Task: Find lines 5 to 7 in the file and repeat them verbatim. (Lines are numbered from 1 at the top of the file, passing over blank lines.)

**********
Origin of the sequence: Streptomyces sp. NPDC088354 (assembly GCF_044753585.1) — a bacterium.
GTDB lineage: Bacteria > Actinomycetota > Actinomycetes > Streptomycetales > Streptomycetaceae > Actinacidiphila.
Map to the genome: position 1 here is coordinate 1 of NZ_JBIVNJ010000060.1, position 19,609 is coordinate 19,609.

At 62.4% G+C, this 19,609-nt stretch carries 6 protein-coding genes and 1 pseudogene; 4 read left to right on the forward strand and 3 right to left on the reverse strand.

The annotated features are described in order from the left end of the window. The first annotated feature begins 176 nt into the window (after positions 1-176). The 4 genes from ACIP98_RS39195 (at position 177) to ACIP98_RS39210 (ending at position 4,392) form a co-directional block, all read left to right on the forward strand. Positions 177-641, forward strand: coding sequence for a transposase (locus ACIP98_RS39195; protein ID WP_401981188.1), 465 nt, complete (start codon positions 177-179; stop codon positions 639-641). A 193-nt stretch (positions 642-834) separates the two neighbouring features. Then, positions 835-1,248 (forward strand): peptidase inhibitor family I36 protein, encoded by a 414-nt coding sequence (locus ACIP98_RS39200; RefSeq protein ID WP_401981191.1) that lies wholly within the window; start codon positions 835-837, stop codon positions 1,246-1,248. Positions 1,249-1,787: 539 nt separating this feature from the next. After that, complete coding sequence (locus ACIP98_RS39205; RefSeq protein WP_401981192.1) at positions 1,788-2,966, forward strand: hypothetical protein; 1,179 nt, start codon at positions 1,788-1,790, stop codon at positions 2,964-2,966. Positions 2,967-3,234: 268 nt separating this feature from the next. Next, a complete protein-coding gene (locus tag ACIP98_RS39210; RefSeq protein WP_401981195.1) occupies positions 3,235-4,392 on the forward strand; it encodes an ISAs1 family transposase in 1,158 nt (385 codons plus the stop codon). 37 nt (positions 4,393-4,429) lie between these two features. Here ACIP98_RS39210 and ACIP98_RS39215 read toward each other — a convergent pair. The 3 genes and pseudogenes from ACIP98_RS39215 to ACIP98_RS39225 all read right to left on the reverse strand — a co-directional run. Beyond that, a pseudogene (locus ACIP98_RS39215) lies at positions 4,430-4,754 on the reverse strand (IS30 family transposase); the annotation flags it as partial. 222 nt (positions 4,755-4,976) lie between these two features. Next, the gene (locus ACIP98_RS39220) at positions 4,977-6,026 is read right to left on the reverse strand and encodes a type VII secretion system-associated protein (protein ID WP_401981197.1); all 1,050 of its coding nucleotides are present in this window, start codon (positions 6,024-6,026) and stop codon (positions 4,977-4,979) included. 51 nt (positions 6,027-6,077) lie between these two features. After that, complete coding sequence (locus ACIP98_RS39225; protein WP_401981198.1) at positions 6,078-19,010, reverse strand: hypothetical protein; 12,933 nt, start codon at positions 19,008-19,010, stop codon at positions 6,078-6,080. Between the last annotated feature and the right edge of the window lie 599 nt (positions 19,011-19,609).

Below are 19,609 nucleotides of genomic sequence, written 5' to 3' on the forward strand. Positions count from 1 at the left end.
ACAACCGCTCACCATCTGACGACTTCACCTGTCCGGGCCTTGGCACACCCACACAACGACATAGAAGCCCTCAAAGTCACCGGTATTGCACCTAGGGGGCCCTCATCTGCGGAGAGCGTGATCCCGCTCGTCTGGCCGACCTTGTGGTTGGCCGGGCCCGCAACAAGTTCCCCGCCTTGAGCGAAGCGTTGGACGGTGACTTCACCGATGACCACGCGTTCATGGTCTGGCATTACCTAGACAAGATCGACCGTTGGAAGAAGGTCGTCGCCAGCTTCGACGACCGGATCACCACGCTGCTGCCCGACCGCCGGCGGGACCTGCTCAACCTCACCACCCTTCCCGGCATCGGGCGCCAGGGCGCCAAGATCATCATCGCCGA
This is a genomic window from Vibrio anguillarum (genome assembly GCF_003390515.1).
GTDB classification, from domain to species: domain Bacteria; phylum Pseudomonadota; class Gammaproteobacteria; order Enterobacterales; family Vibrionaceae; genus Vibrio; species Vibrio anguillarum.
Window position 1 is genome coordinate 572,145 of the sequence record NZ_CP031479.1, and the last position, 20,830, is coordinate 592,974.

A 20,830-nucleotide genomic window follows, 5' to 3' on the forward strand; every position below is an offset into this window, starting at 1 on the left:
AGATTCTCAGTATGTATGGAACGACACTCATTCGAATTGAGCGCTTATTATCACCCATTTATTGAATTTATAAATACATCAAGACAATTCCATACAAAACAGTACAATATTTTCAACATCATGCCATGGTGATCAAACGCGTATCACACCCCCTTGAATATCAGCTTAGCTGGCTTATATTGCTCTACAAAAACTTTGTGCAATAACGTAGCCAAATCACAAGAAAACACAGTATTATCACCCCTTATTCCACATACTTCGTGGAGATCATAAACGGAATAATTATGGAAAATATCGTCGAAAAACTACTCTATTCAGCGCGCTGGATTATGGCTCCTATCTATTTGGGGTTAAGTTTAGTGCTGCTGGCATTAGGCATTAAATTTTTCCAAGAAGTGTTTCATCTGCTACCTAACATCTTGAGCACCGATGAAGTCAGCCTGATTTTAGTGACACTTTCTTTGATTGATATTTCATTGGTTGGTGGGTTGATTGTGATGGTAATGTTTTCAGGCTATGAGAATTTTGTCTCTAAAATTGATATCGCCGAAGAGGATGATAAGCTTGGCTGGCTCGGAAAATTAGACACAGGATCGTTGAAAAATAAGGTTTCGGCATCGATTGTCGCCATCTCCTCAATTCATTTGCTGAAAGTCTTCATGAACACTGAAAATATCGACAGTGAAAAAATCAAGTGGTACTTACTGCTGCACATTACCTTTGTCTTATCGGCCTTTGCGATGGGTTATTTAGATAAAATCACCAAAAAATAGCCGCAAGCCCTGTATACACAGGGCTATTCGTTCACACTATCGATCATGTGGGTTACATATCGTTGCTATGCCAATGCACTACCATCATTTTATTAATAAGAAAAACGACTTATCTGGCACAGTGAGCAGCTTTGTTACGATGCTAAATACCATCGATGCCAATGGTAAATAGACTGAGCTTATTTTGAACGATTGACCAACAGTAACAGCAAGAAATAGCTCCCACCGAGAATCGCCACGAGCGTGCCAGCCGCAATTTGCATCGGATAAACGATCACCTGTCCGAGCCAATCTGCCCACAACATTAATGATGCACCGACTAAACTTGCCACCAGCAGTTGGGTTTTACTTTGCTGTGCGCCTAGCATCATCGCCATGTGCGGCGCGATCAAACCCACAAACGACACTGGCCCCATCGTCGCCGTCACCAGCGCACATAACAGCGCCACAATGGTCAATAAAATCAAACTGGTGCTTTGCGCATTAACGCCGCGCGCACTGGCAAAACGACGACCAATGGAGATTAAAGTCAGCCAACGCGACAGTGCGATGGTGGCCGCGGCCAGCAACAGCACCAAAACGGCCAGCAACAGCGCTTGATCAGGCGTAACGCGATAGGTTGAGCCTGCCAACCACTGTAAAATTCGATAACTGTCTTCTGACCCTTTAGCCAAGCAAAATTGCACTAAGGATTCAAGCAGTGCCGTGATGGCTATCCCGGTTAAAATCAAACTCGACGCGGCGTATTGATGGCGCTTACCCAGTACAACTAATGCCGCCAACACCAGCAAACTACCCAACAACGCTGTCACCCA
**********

The annotated features are described in order from the left end of the window. The first annotated feature begins 176 nt into the window (after positions 1-176). The 4 genes from ACIP98_RS39195 (at position 177) to ACIP98_RS39210 (ending at position 4,392) form a co-directional block, all read left to right on the forward strand. Positions 177-641, forward strand: coding sequence for a transposase (locus ACIP98_RS39195; protein ID WP_401981188.1), 465 nt, complete (start codon positions 177-179; stop codon positions 639-641). A 193-nt stretch (positions 642-834) separates the two neighbouring features. Then, positions 835-1,248 (forward strand): peptidase inhibitor family I36 protein, encoded by a 414-nt coding sequence (locus ACIP98_RS39200; RefSeq protein ID WP_401981191.1) that lies wholly within the window; start codon positions 835-837, stop codon positions 1,246-1,248. Positions 1,249-1,787: 539 nt separating this feature from the next. After that, complete coding sequence (locus ACIP98_RS39205; RefSeq protein WP_401981192.1) at positions 1,788-2,966, forward strand: hypothetical protein; 1,179 nt, start codon at positions 1,788-1,790, stop codon at positions 2,964-2,966. Positions 2,967-3,234: 268 nt separating this feature from the next. Next, a complete protein-coding gene (locus tag ACIP98_RS39210; RefSeq protein WP_401981195.1) occupies positions 3,235-4,392 on the forward strand; it encodes an ISAs1 family transposase in 1,158 nt (385 codons plus the stop codon). 37 nt (positions 4,393-4,429) lie between these two features. Here ACIP98_RS39210 and ACIP98_RS39215 read toward each other — a convergent pair. The 3 genes and pseudogenes from ACIP98_RS39215 to ACIP98_RS39225 all read right to left on the reverse strand — a co-directional run. Beyond that, a pseudogene (locus ACIP98_RS39215) lies at positions 4,430-4,754 on the reverse strand (IS30 family transposase); the annotation flags it as partial. 222 nt (positions 4,755-4,976) lie between these two features. Next, the gene (locus ACIP98_RS39220) at positions 4,977-6,026 is read right to left on the reverse strand and encodes a type VII secretion system-associated protein (protein ID WP_401981197.1); all 1,050 of its coding nucleotides are present in this window, start codon (positions 6,024-6,026) and stop codon (positions 4,977-4,979) included. 51 nt (positions 6,027-6,077) lie between these two features. After that, complete coding sequence (locus ACIP98_RS39225; protein WP_401981198.1) at positions 6,078-19,010, reverse strand: hypothetical protein; 12,933 nt, start codon at positions 19,008-19,010, stop codon at positions 6,078-6,080. Between the last annotated feature and the right edge of the window lie 599 nt (positions 19,011-19,609).

Below are 19,609 nucleotides of genomic sequence, written 5' to 3' on the forward strand. Positions count from 1 at the left end.
ACAACCGCTCACCATCTGACGACTTCACCTGTCCGGGCCTTGGCACACCCACACAACGACATAGAAGCCCTCAAAGTCACCGGTATTGCACCTAGGGGGCCCTCATCTGCGGAGAGCGTGATCCCGCTCGTCTGGCCGACCTTGTGGTTGGCCGGGCCCGCAACAAGTTCCCCGCCTTGAGCGAAGCGTTGGACGGTGACTTCACCGATGACCACGCGTTCATGGTCTGGCATTACCTAGACAAGATCGACCGTTGGAAGAAGGTCGTCGCCAGCTTCGACGACCGGATCACCACGCTGCTGCCCGACCGCCGGCGGGACCTGCTCAACCTCACCACCCTTCCCGGCATCGGGCGCCAGGGCGCCAAGATCATCATCGCCGA